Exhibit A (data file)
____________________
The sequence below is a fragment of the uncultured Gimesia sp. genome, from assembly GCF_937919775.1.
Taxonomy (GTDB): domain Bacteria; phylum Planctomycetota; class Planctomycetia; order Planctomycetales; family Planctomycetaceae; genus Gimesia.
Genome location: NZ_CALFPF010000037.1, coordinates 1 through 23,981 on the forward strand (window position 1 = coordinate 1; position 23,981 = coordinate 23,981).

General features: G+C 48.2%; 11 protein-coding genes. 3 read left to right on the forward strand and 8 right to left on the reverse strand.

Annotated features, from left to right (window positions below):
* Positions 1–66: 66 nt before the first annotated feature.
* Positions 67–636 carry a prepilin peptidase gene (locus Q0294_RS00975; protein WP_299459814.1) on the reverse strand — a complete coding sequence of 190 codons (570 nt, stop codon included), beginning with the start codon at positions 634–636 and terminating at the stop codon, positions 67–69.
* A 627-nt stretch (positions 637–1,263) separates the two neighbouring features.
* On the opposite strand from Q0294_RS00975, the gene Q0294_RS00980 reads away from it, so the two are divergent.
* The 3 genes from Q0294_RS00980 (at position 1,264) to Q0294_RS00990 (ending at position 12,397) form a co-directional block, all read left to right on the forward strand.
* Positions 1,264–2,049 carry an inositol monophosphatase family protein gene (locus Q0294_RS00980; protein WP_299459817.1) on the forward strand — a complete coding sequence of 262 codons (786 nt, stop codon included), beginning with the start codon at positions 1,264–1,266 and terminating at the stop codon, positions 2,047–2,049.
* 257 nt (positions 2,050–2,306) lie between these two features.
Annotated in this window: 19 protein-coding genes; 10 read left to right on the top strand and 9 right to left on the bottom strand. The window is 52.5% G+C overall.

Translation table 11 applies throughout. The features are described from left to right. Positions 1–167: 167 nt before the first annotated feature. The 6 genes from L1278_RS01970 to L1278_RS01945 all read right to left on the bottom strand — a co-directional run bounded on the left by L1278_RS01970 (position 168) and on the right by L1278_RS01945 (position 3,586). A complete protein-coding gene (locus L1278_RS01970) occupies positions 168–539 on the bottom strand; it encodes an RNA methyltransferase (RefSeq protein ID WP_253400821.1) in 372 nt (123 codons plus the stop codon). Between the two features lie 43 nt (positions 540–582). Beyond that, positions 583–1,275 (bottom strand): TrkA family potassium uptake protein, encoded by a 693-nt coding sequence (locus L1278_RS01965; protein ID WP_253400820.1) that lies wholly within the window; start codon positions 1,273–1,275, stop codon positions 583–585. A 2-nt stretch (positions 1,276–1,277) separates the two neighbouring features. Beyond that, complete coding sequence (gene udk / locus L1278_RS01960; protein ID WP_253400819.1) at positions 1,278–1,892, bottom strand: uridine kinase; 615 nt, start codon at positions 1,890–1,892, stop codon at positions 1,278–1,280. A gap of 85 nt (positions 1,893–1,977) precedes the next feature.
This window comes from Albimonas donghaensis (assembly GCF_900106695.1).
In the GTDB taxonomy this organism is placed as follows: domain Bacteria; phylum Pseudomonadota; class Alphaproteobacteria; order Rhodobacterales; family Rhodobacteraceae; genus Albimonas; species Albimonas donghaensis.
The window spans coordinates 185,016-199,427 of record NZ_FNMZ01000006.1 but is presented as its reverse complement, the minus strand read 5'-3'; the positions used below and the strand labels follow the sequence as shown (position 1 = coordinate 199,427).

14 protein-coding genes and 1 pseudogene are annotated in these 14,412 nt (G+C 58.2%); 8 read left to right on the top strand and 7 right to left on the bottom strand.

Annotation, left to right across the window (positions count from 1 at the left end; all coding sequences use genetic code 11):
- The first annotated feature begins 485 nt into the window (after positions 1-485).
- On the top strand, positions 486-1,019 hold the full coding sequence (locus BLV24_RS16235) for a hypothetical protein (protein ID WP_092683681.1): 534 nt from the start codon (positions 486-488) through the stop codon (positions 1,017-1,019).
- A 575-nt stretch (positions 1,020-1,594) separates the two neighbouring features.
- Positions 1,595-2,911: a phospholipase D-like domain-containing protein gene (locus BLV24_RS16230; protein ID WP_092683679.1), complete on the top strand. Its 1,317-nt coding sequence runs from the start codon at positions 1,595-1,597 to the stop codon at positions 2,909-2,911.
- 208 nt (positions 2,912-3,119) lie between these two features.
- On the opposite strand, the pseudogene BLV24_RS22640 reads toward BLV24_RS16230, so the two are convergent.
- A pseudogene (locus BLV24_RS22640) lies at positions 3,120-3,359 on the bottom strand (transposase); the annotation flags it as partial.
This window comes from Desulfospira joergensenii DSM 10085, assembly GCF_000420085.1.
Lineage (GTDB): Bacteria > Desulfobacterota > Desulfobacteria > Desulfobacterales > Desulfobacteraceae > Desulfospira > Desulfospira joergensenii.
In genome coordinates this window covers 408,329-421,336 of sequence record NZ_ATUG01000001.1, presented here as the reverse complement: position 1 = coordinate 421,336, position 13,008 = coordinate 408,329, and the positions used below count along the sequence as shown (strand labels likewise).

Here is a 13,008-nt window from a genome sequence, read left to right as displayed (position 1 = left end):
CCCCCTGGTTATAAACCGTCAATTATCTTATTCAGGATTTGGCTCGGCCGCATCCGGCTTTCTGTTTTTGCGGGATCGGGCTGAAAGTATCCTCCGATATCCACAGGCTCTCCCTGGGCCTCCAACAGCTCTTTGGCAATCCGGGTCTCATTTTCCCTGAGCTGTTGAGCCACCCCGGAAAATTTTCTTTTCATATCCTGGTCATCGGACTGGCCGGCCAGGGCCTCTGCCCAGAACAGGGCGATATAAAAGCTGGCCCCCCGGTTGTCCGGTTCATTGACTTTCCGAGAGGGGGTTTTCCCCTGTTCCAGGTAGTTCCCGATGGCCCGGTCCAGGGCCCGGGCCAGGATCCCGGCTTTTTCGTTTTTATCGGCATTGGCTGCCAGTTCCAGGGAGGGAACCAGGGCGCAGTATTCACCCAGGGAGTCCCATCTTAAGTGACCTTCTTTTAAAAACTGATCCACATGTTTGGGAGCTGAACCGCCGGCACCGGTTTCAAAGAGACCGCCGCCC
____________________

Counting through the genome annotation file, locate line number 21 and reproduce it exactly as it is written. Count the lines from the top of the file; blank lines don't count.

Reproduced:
- On the top strand, positions 486-1,019 hold the full coding sequence (locus BLV24_RS16235) for a hypothetical protein (protein ID WP_092683681.1): 534 nt from the start codon (positions 486-488) through the stop codon (positions 1,017-1,019).